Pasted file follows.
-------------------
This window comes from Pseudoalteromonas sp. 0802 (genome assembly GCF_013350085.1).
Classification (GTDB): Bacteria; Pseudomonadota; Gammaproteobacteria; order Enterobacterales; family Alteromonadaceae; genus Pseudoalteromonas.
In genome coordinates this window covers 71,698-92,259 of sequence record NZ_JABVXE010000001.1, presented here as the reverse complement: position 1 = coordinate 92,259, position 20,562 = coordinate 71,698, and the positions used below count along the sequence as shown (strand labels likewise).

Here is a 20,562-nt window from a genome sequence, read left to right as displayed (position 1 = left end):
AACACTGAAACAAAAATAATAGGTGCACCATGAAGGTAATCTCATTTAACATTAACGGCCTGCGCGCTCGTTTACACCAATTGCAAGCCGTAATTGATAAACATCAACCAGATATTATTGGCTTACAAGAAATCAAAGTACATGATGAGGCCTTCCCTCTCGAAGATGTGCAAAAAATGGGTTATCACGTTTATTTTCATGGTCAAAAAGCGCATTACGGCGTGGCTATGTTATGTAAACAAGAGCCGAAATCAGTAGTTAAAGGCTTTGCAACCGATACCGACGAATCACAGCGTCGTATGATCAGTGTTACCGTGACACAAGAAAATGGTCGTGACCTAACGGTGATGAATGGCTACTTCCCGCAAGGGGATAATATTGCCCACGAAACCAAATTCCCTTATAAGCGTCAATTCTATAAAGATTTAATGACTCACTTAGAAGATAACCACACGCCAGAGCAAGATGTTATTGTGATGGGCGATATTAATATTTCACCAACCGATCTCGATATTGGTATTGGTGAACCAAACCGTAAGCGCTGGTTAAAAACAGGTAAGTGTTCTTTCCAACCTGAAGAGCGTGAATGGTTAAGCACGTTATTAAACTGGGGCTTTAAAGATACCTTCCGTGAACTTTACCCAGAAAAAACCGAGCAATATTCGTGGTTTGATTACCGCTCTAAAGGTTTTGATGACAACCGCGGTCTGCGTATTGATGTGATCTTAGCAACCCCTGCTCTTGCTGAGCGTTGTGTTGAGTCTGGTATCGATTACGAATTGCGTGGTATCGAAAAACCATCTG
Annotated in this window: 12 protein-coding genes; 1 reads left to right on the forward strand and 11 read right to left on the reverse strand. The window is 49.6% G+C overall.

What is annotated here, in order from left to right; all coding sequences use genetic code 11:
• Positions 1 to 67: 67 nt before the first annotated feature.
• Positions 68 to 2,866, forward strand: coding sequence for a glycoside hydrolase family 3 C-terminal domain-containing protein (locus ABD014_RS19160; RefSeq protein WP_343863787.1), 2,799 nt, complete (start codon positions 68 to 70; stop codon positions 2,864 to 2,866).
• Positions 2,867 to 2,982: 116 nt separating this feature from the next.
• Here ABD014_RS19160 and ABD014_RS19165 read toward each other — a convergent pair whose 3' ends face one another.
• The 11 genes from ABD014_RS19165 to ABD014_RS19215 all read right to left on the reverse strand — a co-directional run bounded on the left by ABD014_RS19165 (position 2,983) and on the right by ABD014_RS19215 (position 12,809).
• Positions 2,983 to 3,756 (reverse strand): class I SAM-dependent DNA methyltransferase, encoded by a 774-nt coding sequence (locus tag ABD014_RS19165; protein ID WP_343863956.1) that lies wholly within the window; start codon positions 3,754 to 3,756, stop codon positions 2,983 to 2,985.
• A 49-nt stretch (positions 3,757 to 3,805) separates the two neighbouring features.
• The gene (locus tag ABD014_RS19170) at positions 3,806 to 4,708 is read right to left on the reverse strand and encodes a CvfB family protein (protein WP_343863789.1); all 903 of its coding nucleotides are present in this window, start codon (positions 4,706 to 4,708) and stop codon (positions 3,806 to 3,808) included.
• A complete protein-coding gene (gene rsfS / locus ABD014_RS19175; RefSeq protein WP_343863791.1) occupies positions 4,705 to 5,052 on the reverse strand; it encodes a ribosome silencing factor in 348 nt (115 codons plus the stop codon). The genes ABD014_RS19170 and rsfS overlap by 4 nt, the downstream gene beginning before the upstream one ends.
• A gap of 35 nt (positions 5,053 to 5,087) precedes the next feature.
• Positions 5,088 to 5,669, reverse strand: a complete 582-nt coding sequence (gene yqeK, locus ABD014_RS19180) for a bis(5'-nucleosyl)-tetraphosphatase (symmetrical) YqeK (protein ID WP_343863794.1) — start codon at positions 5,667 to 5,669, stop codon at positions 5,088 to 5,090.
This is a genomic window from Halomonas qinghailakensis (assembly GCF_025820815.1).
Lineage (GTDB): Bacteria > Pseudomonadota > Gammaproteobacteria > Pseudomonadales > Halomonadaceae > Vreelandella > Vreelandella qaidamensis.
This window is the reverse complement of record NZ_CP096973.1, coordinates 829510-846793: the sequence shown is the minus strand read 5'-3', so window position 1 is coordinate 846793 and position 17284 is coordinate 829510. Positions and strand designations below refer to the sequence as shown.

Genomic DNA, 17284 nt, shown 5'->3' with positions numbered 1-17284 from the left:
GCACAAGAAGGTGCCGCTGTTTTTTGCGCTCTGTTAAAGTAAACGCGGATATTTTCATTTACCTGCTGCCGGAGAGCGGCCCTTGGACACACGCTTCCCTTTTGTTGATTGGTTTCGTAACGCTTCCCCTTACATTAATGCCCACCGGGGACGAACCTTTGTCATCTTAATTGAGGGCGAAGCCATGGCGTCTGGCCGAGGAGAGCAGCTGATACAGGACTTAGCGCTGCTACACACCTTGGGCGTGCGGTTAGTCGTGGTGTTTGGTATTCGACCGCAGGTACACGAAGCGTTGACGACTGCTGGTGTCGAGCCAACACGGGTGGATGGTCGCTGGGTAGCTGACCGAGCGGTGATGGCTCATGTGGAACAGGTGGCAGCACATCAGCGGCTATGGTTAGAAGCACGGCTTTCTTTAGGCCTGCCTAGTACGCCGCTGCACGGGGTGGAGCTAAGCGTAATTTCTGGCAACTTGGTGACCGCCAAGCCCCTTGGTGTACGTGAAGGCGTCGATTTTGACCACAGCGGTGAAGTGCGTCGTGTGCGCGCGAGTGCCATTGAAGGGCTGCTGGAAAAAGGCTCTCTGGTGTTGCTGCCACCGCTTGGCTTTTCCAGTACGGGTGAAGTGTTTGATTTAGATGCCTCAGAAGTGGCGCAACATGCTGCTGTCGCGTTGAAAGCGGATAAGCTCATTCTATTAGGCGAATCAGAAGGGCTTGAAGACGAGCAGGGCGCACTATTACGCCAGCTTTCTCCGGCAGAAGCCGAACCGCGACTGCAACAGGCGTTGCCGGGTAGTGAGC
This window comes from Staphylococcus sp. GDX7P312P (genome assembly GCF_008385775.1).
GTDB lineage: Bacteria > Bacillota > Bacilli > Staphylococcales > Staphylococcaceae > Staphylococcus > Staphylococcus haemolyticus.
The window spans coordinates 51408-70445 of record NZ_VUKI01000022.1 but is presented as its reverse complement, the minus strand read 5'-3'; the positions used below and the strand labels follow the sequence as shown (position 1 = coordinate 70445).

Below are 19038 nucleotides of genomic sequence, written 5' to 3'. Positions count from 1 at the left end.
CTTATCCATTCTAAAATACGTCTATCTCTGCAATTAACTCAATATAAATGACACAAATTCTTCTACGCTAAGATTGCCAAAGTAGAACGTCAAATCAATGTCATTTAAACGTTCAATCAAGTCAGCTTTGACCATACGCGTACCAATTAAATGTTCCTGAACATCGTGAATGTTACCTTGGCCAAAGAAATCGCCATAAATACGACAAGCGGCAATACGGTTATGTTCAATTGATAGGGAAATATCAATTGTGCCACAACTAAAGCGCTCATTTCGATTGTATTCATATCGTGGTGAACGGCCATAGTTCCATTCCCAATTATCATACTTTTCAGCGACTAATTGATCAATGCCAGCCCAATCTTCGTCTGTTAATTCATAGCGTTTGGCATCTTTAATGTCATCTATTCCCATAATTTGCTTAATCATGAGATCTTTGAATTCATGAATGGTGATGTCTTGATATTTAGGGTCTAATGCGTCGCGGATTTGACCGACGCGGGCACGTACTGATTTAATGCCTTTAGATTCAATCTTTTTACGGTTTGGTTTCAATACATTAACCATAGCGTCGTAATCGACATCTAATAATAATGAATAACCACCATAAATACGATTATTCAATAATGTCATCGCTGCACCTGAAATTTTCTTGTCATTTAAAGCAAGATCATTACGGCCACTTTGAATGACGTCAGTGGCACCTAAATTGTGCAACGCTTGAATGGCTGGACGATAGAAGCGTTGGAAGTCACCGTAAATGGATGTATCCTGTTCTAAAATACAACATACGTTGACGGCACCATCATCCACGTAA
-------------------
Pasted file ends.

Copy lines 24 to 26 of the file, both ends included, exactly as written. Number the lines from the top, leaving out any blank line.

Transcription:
This window comes from Staphylococcus sp. GDX7P312P (genome assembly GCF_008385775.1).
GTDB lineage: Bacteria > Bacillota > Bacilli > Staphylococcales > Staphylococcaceae > Staphylococcus > Staphylococcus haemolyticus.
The window spans coordinates 51408-70445 of record NZ_VUKI01000022.1 but is presented as its reverse complement, the minus strand read 5'-3'; the positions used below and the strand labels follow the sequence as shown (position 1 = coordinate 70445).